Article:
Digging In…

It was mentioned yesterday that one topic you would have liked to learn more about is the period in the middle of the twentieth century that joins the Black and Green Atlantics. That time of radicalism and revolution.

It is a period that interests me as well and I look forward to discussing it with a new group of students in the Fall. The course, Bloody Conflict in America and Ireland: 1968-69, will explore how the decade that began with young idealism and revolutionary possibilities, ended with raised fists and violent terror.

One way that that period is rich with connections are the visual images that were created.

Thinking of this moment, I immediately remember the Guinness poster created in the 1970s that commercializes the “Black is Beautiful” slogan. That slogan became popular in the 1960s as a way of promoting black beauty and confidence that black women should reject European beauty standards, including wearing their hair naturally. Sixty years later, politics still surround the way in which black women wear their hair.

Though I have to do more research into the history of the poster, a 1978 NY Times editorial on the Americanization of modern Ireland found the poster crude. In, “The Blueing of Ireland,” the staff writer wrote:

On a commanding hillside overlooking Waterford stands a new hostelry imported from Miami, its lobby dominated by a huge bar and its environs stripped of any distracting public verandas. It took a week and the counsel of American, not Irish, guides to find “real” Irish bread and other delicacies. Most hotels limit themselves to American‐style toast and commercial marmalade. The potato alone has survived the cosmopolitan pretensions of the new Irish kitchen. And, as one American observed, the Irish have become an instant‐coffee nation. They are surrounded, too, by billboards, the worst of them shouting “Black is Beautiful” for the Guinness dark beer people. The one consolation of Ireland is the snail’s pace of everything — including change. There is still time to save the Republic if enough Americans will let it be known that they cross the Atlantic to find a taste of Ireland not home.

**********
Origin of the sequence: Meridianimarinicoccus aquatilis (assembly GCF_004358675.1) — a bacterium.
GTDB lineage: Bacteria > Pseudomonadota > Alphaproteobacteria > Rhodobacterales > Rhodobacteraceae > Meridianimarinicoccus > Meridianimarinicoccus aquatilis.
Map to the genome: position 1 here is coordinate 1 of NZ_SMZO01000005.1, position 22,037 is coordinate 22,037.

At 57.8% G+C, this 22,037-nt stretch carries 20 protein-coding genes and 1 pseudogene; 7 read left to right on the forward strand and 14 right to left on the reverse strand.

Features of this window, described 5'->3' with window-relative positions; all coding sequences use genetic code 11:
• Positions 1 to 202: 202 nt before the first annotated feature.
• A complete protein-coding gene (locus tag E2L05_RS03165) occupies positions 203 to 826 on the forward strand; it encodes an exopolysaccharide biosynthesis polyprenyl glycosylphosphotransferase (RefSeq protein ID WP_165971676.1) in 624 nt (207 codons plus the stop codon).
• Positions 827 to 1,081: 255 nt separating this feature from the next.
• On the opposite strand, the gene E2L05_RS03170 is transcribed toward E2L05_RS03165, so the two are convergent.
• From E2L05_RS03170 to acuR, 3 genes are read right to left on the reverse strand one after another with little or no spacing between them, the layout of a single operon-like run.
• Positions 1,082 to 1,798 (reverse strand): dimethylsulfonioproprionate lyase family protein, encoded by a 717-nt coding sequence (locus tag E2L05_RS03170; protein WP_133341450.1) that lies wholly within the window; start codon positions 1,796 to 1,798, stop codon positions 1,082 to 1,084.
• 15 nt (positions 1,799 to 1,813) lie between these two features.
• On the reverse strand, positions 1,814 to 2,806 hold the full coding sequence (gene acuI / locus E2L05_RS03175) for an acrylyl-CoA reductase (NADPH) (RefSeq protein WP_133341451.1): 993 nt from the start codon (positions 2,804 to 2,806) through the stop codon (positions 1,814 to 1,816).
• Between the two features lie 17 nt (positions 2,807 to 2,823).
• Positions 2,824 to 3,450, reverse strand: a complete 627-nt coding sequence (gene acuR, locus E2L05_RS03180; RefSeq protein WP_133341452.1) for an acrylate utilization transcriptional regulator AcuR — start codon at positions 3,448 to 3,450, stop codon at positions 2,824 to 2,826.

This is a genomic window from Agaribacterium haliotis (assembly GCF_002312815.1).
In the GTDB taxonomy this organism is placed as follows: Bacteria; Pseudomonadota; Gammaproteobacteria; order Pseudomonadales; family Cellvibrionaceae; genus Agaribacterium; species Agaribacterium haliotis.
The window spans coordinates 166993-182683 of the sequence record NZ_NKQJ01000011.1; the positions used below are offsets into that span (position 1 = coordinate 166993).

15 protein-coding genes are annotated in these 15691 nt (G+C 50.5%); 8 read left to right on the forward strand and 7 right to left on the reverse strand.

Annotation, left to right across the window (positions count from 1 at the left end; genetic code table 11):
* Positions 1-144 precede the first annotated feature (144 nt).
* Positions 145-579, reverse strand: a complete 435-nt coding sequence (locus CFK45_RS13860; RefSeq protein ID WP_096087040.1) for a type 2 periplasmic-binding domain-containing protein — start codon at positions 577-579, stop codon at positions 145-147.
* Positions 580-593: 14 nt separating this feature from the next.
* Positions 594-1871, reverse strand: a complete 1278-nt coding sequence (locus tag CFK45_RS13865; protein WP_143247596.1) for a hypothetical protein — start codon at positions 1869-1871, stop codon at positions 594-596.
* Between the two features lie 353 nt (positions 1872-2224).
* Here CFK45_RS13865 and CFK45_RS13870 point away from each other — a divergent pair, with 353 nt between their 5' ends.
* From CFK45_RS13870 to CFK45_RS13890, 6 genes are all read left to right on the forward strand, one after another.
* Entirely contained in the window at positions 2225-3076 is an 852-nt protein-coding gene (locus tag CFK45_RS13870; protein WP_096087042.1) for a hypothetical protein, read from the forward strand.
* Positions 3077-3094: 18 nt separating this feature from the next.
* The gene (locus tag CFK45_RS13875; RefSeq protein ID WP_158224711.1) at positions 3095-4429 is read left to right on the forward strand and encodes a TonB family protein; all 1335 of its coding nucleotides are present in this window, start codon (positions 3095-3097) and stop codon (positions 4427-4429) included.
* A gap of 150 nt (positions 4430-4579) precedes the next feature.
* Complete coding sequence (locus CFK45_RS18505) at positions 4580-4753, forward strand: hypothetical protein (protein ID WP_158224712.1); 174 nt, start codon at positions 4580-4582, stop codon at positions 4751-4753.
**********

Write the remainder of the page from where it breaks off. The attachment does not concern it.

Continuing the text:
Personally, I like the Guinness “Black is Beautiful” poster. It makes me smile. Black is beautiful and the poster adds an additional layer to the multiple connections between black America and Ireland. The fascination (and at times, fetishization) of blackness in Ireland does not seem violent. For better or worse, even those offensive gestures are attempts at understanding Irish displacement; expressing solidarity with another participant in the struggle.

On 24 May, the Working Class Movement Library (WCML) is holding an online discussion regarding their Spring 2020 exhibition. This move to an online forum is another reminder about how in loss we have also gained during the pandemic. If it were business as usual, I would not have the opportunity to participate in the exhibition. If you take a look at the posters from the Civil Rights Era in Ireland, you will find a Black Panthers, Free Huey poster. And when I wrote WCML to find out more information on the exhibition, the exhibit’s curator was reminded of this moment remembered by Eamonn McCann in War and an Irish Town.